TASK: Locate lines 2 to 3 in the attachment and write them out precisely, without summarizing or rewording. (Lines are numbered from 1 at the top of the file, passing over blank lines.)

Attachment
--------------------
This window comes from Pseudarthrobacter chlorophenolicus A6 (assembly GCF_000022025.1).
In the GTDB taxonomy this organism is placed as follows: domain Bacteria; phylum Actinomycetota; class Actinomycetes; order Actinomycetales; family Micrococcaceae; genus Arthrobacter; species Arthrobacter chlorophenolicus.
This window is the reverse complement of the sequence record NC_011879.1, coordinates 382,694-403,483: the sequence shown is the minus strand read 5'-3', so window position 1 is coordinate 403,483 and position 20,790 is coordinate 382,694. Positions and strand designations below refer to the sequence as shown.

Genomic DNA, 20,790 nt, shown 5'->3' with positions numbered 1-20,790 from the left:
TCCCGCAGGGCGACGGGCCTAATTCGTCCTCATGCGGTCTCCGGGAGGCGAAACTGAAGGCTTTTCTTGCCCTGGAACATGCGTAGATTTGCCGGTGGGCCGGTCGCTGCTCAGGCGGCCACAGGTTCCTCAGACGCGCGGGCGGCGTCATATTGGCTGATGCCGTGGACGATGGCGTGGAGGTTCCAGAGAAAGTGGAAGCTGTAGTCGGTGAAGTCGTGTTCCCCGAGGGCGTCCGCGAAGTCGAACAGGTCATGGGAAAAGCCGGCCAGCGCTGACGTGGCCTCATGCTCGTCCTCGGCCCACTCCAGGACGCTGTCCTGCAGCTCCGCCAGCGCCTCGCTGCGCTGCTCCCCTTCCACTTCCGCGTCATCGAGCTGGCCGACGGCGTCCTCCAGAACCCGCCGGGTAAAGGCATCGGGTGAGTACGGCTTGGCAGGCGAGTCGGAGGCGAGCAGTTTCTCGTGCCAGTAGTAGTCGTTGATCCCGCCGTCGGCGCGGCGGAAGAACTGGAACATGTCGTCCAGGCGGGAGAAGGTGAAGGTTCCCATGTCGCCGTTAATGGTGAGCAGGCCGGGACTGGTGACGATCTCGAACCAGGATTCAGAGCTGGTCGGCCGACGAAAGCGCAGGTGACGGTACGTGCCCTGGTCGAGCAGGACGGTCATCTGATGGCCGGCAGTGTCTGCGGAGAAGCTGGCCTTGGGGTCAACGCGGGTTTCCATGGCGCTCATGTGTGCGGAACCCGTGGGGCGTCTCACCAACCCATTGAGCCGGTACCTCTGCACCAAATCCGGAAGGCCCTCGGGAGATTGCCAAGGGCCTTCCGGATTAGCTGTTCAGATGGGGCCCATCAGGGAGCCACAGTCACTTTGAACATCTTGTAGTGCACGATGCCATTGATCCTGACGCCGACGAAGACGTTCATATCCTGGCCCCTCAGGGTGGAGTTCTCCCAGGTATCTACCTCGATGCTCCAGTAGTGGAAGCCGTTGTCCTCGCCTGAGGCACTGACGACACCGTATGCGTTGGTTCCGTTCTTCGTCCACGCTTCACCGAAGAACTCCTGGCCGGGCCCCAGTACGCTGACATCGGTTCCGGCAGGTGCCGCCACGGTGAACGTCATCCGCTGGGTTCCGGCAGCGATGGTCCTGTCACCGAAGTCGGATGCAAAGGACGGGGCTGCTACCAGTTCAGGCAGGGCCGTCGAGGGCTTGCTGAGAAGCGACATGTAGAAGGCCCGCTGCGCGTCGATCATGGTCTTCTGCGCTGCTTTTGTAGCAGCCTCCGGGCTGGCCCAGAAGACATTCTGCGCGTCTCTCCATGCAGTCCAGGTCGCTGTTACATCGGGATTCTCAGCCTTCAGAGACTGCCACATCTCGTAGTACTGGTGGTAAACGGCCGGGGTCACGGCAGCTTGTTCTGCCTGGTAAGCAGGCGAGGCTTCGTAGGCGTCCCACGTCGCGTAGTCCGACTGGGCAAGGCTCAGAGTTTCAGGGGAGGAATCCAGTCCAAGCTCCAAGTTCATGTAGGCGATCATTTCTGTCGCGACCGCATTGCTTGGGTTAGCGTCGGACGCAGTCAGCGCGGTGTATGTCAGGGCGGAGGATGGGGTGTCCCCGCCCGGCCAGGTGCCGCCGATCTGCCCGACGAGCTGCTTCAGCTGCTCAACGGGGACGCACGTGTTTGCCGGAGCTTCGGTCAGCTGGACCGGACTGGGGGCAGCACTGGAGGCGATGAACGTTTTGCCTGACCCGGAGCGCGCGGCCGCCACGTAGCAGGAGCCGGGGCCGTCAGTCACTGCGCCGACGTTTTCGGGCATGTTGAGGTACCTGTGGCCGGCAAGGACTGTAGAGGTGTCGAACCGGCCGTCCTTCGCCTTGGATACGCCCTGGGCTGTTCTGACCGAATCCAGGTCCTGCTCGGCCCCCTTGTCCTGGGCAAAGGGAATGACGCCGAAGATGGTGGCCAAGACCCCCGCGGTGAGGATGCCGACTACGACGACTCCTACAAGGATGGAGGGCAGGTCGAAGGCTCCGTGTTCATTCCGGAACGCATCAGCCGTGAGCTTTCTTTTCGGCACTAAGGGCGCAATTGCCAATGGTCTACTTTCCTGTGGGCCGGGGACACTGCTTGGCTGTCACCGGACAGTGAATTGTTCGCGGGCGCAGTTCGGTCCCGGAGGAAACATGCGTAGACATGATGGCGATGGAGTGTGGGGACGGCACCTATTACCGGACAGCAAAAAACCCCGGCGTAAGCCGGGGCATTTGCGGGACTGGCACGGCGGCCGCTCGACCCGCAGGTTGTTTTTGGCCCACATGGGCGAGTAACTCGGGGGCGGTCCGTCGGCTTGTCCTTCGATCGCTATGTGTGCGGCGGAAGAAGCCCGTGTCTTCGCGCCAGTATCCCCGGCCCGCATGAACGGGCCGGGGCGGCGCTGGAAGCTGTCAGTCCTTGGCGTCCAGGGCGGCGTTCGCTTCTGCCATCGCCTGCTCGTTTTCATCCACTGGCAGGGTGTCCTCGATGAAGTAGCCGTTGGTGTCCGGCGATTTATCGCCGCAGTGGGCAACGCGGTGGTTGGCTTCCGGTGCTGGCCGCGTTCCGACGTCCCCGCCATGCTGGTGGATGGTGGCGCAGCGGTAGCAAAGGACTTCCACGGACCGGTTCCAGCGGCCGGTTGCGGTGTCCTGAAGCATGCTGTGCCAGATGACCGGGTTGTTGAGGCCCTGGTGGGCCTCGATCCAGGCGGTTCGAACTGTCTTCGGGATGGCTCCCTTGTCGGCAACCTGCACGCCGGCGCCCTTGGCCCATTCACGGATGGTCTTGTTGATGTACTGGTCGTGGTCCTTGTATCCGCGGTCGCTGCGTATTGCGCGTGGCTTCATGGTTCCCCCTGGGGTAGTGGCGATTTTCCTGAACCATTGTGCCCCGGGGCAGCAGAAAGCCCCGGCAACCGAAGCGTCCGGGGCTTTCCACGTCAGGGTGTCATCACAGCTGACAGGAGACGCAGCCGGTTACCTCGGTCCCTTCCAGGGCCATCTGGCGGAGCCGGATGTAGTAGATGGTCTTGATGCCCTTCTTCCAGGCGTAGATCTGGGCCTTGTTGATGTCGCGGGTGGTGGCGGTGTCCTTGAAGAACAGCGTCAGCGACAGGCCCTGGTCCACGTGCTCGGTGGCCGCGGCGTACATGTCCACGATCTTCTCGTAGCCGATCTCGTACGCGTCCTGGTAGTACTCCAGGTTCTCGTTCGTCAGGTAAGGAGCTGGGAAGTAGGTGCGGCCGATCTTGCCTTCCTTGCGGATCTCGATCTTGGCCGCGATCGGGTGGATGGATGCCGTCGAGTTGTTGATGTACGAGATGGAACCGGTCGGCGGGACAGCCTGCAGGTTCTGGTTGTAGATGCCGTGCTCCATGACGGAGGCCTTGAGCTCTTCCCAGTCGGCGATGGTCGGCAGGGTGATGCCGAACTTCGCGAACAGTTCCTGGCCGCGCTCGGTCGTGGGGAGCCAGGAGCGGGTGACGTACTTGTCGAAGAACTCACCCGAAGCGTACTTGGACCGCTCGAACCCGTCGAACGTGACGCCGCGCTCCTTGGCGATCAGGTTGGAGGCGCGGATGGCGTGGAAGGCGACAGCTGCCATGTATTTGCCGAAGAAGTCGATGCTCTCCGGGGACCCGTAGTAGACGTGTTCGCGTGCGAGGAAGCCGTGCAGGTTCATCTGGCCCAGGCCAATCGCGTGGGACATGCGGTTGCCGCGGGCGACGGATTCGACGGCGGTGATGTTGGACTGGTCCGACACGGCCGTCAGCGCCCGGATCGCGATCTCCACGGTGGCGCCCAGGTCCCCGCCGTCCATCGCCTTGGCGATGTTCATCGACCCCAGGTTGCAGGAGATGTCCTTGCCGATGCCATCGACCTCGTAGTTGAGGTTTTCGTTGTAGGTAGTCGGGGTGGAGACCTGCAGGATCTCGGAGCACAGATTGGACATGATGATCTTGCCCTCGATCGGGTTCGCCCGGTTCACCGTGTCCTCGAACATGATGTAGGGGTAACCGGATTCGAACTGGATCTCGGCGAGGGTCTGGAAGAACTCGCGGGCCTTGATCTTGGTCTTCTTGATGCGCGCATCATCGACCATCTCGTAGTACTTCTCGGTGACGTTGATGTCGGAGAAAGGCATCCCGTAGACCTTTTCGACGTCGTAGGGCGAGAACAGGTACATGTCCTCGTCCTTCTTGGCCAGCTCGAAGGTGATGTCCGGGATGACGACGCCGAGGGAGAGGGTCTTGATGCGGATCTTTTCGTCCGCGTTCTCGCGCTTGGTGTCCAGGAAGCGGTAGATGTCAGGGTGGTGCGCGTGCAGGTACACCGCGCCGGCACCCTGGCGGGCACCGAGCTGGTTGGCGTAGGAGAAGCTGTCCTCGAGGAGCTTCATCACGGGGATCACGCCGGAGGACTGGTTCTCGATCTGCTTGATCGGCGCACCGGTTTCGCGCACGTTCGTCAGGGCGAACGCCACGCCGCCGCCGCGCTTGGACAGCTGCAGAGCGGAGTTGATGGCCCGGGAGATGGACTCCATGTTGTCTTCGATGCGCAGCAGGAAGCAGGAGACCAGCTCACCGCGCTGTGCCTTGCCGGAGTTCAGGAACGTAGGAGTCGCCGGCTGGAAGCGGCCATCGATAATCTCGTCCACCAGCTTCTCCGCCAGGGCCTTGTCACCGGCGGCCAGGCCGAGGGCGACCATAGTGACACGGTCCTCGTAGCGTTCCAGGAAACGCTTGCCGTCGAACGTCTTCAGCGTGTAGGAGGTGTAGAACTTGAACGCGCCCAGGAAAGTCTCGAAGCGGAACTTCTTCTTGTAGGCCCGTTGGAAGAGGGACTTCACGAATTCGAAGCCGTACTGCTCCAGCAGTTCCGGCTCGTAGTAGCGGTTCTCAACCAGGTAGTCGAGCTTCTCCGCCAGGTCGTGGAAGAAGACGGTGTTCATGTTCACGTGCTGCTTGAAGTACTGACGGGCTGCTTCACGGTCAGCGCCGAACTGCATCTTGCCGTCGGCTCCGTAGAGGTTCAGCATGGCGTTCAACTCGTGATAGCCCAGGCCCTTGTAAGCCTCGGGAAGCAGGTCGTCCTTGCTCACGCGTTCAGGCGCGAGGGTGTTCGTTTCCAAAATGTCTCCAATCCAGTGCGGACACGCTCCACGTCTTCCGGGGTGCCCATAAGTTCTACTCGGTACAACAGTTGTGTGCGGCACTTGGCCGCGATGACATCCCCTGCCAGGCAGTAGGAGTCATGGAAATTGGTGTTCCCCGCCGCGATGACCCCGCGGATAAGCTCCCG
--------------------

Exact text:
In the GTDB taxonomy this organism is placed as follows: domain Bacteria; phylum Actinomycetota; class Actinomycetes; order Actinomycetales; family Micrococcaceae; genus Arthrobacter; species Arthrobacter chlorophenolicus.
This window is the reverse complement of the sequence record NC_011879.1, coordinates 382,694-403,483: the sequence shown is the minus strand read 5'-3', so window position 1 is coordinate 403,483 and position 20,790 is coordinate 382,694. Positions and strand designations below refer to the sequence as shown.